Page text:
ibs and third world travel

Would you allow your IBS to prevent foreign travel?
1
yes - 20.0%
3
no - 60.0%
1
depends on the part of the world - 20.0%

 
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jamiebslc
New Member


Date Joined Feb 2006
Total Posts : 4
   Posted 2/11/2006 1:12 PM (GMT -7)   
Hey all, I'm new to this and looking for some advice...
I just graduated college and am set to be embarking to Africa with the Peace Corps, which has been a dream of mine for a long time. Unfortunately, about 2 years ago I was diagnosed with IBS, and am terrified of a flare-up while so far away from home. Here I pretty much have it under control, and I will be getting my medications there, but won't have much control over what I have to eat. Has anyone spent time in the third world or in similar conditions that could give me any advice on how to prevent my IBS from ruling my life?

m&ms
Regular Member


Date Joined Oct 2005
Total Posts : 51
   Posted 2/11/2006 3:22 PM (GMT -7)   
Hi-
I have been living in Bolivia for two and 1/2 years, and the first year and 1/2 I was totally fine. I NEVER had IBS before May 2005. Well, in May I got my first 'intestinal infection' and it landed me in the hospital for dehydration. I haven't been the same since. I got 'e-coli' in August, was sent back the states for medical tests in Sept, was diagnosed with C-difficile (antibiotic associated colitis), and I was doing ok (still couldn't go more that 3 weeks without a diarrhea episode, tho) up until 3 weeks ago, when I came down with 'shigella'. I am now trying to get my system back in order once again, am awakened every morning with cramping and D, and praying that I am not permanently damaging my colon. I think I got shigella from a vegetarian wrap that I ate at my favorite coffee shop, but who knows?
My husband and a lot of other people I know have never had problems; I am definitely the most dramatic case and I hate it. I am constantly thinking about going back home and cutting our tour short, but then I'll have a few good days and stop worrying constantly. I also think I am permanently changed and living in the US won't make me better. Something is off in my gut and I have a feeling it will eventually manifest itself as IBD.
The advice I would give you: do not eat anything that you didn't wash or peel yourself. Live on things that are safe: bananas, oranges, canned tuna fish and well cooked meat. Take plenty of any medication you're on, including lots of immodium, metamucil, vitamins, etc. Make sure you will have the ability to seek adequate medical attention in Africa, and have a translator on hand so that you know what the doc tells you. Always wash your hands and keep your nails short so that you don't accidentally ingest someone else's diseases! Make sure you can get 'medically evacuated' to the states if major problems arise. Familiarize yourself with the local hospitals and labs before you actually get sick. Luckily I have a toddler so I'd been to the local clinic several times before I actually got sick.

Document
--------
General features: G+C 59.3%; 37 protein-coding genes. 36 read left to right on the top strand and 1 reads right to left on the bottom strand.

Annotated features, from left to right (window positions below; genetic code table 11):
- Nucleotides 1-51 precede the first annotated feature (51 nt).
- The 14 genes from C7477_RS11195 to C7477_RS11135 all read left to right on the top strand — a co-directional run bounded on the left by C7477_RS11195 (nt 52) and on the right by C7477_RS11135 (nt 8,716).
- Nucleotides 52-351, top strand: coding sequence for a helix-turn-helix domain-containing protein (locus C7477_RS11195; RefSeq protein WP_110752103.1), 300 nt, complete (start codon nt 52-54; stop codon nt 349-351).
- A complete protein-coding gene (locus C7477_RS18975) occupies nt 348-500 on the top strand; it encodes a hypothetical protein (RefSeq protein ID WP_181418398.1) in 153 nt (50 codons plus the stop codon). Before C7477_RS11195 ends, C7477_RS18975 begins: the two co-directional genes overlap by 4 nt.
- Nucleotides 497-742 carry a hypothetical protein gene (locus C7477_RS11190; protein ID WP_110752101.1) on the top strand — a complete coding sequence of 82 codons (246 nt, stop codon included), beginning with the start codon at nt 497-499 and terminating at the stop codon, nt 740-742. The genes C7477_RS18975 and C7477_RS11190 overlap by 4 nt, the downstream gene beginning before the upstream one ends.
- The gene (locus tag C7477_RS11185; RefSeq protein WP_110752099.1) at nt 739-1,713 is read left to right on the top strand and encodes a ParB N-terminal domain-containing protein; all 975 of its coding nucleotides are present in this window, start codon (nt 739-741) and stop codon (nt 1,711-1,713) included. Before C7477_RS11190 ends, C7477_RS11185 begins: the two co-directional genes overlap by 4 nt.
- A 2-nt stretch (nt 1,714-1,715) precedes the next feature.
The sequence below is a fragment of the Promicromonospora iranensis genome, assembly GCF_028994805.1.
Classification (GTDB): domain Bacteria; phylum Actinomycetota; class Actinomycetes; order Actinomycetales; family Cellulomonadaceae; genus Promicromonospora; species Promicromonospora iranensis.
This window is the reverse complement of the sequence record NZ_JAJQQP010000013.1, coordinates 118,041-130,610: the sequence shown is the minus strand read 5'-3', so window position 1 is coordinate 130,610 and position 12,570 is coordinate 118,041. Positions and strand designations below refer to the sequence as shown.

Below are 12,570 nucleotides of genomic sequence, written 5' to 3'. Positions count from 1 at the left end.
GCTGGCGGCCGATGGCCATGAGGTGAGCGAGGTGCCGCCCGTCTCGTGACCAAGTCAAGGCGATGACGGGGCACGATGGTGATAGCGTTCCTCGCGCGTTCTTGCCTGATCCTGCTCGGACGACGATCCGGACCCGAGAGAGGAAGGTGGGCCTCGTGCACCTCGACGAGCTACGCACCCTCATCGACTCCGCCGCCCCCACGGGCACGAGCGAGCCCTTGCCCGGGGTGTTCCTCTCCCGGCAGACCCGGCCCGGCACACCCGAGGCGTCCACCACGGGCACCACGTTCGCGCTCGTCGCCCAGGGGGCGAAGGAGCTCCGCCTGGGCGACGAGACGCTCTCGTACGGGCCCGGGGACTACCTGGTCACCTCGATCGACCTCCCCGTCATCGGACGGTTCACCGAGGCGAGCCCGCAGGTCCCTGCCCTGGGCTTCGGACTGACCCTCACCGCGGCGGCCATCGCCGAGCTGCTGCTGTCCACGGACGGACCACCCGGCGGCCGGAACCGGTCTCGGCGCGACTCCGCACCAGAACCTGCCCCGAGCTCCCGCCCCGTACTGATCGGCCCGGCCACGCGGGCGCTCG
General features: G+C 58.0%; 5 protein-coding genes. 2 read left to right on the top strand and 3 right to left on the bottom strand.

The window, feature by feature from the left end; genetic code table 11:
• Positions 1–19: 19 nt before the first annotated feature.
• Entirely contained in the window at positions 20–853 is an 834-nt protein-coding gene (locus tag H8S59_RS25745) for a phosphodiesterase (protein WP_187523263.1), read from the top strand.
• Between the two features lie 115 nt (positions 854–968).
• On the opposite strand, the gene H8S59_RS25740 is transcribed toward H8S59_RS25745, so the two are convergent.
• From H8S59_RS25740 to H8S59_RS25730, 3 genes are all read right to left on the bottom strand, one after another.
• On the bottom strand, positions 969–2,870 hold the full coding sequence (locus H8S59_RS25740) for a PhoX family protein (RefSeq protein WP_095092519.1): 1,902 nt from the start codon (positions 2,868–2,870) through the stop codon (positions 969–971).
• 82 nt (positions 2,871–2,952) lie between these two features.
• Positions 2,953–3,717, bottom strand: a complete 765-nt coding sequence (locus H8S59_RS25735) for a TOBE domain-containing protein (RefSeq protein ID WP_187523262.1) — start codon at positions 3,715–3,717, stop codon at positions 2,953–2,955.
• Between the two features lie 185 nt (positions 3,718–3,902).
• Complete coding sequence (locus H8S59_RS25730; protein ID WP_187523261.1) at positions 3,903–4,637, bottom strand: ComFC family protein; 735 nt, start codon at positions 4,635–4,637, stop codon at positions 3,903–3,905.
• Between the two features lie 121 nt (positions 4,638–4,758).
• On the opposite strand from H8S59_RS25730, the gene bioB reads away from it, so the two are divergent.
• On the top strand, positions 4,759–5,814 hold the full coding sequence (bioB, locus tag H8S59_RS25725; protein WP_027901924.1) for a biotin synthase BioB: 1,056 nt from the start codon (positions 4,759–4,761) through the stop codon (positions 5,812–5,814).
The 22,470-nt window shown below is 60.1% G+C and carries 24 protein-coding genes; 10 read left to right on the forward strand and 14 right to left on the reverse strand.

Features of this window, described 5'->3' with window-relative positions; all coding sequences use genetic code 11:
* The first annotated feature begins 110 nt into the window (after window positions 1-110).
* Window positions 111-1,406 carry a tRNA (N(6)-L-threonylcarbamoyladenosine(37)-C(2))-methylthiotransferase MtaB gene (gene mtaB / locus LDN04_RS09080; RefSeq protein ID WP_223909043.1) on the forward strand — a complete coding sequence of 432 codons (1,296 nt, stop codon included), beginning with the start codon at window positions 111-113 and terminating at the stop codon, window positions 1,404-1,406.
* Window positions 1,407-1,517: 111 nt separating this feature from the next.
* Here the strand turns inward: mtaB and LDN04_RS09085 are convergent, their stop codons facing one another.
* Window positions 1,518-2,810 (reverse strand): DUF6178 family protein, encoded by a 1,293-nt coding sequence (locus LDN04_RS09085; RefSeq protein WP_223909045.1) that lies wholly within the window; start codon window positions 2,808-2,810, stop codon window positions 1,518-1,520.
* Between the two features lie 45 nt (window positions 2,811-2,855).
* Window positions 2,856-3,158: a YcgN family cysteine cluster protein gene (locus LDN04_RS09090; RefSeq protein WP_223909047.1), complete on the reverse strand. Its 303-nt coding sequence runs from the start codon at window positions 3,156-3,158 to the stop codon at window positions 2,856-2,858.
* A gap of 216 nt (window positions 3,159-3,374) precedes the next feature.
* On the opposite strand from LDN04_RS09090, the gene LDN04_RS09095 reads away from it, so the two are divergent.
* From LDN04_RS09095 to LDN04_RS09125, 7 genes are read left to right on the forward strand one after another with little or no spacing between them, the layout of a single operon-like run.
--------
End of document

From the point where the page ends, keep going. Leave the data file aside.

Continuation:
Don't immediately think that your IBS is acting up - after a day of D and a fever, get your stool (the freshest possible) to the local lab for testing and cultures (cultures take 3 days, so you might have to wait for antibiotic treatment until you know exactly what you have).
I am probably not the rigt person to talk to about advising you to go overseas as I am feeling a bit negative lately since my D has been taking over my life once again! It is exciting to see a new culture and live a new life, and I advise you to follow your dream. Just PLEASE be careful about what you eat, even if it looks absolutely scrumptious and clean. I was advised by a doctor that it is good to take metamucil as it helps pull out toxins in your intestines, so that is another piece of advice. Oh- and bring some acidophilus, too.
Good luck!

Sarita
Veteran Member


Date Joined Mar 2005
Total Posts : 2486
   Posted 2/11/2006 9:16 PM (GMT -7)   

First of all, good for you for pursuing your dream!  I wouldn't let your IBS stop you for a second!  It might provide some challenges...but what Peace Corps stint would be complete without some of those?

I studied abroad in East Africa for four months when I was 21.  During that time I was somewhat sick for about one month and then violently ill for about month as well.  Prior to traveling in Africa, I was healthy as a horse and my guts were golden. 

I lived with a family at first, before heading into some extremely remote areas.  Obviously, I had some diarrhea for a while; everyone does!  Everyone who travels there, as well as the indigenous people, have diarrhea, so it's nothing to worry about as long as you are keeping yourself hydrated and don't have any other symptoms.  It's annoying, but as long as you are simply running for the "choo" (bathroom) and not doubled over in pain or with fever, you're probably okay and simply adjusting to the new environment.  The biggest thing to pay attention to is the presence of fever; anything higher than 101 and you want to get checked out.

I got my first parasitic infection - Giardia lamblia and Entamoebae histolytica - within about six weeks of being there.  Not the most fun combination.  High fever, profuse diarrhea and vomiting, and nasty stomach cramps.  I was treated with metronidazole (Flagyl) and was fine within a couple of days.  It started cycling, though, as many improperly treated parasitic infections will.  You will be fine for a week or two, then get very sick for a few days, then feel better, then get sick.  If you find this is happening, you could have an infection that's not being treated correctly, or you could be getting re-infected again and again.